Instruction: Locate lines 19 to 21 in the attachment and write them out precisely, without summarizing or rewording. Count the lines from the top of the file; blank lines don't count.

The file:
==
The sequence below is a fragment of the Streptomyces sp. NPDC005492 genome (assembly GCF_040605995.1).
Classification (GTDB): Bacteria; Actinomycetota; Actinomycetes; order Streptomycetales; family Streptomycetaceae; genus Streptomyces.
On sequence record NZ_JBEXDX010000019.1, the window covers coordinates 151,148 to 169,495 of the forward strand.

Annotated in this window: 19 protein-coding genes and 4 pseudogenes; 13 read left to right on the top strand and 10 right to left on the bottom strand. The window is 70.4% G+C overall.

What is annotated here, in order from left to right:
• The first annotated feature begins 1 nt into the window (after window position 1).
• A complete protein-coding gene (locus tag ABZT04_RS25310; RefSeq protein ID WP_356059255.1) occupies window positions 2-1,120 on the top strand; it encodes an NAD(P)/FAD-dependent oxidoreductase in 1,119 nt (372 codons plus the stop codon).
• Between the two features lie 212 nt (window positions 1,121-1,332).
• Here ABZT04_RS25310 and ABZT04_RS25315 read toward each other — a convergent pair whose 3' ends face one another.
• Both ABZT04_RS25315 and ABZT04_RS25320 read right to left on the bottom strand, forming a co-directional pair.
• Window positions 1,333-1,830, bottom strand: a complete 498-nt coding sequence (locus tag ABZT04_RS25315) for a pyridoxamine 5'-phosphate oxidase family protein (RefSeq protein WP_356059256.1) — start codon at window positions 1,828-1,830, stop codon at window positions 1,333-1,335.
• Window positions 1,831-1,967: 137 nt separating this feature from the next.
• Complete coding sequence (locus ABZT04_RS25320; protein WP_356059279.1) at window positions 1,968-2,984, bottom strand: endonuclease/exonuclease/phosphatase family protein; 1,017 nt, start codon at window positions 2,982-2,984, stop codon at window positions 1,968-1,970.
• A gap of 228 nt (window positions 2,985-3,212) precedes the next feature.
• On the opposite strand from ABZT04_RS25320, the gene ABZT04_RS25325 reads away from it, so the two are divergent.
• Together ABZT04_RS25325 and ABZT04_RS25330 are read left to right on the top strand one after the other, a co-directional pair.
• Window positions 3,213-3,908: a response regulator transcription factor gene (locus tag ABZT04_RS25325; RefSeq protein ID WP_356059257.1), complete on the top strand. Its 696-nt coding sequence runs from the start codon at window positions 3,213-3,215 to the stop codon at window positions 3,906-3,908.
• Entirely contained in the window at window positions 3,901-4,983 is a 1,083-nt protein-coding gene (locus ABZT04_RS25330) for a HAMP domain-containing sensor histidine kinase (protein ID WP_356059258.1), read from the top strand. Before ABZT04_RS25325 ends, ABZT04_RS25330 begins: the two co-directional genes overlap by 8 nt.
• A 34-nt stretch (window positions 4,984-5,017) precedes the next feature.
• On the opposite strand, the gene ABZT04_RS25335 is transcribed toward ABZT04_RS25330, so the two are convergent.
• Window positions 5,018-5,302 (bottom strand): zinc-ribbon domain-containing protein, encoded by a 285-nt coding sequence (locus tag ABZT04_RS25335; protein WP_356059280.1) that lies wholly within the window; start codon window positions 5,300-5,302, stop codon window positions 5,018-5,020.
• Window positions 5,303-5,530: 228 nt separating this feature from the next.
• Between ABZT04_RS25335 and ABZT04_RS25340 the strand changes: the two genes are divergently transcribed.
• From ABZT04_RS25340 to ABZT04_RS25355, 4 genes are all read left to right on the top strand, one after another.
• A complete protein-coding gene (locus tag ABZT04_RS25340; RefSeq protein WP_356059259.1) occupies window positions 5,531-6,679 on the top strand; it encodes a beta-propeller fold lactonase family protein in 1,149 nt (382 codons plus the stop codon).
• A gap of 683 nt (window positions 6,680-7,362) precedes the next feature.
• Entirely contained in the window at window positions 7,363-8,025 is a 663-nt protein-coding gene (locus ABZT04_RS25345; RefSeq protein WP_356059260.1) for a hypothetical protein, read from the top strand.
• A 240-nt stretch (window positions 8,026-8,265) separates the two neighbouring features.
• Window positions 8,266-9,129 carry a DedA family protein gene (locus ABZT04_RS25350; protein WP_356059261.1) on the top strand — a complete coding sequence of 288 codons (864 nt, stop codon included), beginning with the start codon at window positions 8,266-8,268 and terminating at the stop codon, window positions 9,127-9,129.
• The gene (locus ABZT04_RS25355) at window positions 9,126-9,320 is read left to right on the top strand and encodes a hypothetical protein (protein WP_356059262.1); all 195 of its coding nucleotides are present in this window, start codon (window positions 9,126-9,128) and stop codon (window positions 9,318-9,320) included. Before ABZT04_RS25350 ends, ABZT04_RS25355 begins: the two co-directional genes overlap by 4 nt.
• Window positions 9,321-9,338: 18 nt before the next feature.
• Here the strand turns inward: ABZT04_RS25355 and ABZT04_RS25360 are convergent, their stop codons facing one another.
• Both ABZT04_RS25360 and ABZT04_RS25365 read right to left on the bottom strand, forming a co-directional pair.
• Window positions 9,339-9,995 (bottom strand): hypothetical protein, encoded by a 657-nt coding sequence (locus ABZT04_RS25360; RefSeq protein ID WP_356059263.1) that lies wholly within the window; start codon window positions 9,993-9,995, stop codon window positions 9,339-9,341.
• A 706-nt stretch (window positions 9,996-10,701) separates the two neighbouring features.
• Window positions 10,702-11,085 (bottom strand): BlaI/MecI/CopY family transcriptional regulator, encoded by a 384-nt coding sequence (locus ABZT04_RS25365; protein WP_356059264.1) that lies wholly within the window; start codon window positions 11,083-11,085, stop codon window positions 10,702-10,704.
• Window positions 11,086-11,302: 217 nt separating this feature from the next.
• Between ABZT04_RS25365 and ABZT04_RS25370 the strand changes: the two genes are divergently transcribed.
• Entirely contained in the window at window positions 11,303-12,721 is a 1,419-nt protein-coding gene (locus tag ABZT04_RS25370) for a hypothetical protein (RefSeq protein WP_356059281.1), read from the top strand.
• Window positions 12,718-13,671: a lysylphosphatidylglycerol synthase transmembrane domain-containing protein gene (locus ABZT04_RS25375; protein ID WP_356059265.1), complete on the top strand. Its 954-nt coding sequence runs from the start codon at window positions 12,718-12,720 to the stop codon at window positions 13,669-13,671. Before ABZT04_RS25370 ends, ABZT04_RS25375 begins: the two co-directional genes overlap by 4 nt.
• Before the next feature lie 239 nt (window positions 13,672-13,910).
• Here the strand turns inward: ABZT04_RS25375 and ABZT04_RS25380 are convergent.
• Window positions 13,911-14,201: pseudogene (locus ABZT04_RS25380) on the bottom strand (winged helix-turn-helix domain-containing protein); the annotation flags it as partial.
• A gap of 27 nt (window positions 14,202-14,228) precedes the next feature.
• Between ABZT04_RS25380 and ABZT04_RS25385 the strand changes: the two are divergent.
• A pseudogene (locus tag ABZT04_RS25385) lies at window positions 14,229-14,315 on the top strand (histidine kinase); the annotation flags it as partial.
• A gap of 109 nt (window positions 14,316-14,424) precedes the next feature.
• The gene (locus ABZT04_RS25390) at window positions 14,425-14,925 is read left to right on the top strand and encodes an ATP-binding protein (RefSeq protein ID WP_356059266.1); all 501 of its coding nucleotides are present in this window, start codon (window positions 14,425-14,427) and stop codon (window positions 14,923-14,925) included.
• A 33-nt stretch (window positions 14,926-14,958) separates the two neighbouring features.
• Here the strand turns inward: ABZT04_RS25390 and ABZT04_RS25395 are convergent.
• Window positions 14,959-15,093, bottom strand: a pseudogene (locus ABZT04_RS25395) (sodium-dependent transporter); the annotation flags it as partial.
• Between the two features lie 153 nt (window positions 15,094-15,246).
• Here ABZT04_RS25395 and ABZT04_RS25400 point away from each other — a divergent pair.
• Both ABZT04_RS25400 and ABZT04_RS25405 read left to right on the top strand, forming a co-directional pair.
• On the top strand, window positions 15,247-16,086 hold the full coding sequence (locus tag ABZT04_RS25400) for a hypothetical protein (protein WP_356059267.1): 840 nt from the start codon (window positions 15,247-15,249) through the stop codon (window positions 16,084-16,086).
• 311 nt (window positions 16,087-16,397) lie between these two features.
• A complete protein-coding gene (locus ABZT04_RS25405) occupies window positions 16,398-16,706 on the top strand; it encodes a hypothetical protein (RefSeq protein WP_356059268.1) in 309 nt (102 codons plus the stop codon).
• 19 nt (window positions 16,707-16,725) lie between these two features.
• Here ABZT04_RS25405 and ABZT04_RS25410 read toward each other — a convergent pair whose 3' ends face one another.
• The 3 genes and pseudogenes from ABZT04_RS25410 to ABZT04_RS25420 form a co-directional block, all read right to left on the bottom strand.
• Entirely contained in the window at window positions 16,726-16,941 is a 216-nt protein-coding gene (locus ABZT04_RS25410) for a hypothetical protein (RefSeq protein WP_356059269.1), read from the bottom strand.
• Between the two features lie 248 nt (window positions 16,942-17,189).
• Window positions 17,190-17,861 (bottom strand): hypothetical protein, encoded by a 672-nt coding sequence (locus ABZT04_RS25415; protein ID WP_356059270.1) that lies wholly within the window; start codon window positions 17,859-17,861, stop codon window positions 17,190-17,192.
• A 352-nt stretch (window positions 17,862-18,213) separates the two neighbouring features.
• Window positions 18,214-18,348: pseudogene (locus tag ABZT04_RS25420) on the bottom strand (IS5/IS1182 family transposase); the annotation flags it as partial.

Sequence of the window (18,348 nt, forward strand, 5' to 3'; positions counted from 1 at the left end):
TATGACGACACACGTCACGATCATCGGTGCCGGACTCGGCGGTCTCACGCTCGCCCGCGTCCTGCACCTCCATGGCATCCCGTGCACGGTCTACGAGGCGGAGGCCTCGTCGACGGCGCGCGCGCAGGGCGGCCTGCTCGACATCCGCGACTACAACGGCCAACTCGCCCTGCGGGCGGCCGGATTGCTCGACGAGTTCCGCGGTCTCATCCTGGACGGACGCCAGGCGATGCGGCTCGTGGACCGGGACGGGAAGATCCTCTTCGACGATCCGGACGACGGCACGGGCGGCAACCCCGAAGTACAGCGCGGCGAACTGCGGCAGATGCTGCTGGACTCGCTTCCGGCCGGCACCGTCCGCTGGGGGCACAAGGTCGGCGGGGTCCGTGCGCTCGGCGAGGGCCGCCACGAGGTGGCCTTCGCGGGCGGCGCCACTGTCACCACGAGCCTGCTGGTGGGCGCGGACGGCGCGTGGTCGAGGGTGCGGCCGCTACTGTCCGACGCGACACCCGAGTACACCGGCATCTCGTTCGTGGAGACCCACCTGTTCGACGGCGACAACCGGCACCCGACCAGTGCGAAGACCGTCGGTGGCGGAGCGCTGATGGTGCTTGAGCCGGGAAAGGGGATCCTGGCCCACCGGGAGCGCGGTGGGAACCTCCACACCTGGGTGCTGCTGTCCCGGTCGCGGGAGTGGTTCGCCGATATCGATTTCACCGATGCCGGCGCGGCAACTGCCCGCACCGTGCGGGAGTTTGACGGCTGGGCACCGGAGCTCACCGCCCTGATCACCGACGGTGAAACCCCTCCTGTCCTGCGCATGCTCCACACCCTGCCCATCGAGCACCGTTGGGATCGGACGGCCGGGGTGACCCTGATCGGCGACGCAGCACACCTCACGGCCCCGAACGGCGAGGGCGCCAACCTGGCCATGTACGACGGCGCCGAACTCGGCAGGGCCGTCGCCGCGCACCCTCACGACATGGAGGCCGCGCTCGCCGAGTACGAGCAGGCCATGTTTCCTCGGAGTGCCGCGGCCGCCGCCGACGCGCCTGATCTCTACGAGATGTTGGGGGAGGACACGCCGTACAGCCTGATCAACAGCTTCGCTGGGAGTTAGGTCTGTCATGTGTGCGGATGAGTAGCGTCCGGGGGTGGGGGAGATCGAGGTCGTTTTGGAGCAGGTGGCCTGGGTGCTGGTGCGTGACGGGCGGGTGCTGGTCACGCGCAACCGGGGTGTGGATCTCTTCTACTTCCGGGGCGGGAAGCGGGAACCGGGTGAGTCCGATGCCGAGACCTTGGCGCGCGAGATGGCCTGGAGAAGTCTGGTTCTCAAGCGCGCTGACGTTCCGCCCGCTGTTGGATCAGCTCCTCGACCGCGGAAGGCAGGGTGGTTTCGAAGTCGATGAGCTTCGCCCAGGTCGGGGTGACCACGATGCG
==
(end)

• A 34-nt stretch (window positions 4,984-5,017) precedes the next feature.
• On the opposite strand, the gene ABZT04_RS25335 is transcribed toward ABZT04_RS25330, so the two are convergent.
• Window positions 5,018-5,302 (bottom strand): zinc-ribbon domain-containing protein, encoded by a 285-nt coding sequence (locus tag ABZT04_RS25335; protein WP_356059280.1) that lies wholly within the window; start codon window positions 5,300-5,302, stop codon window positions 5,018-5,020.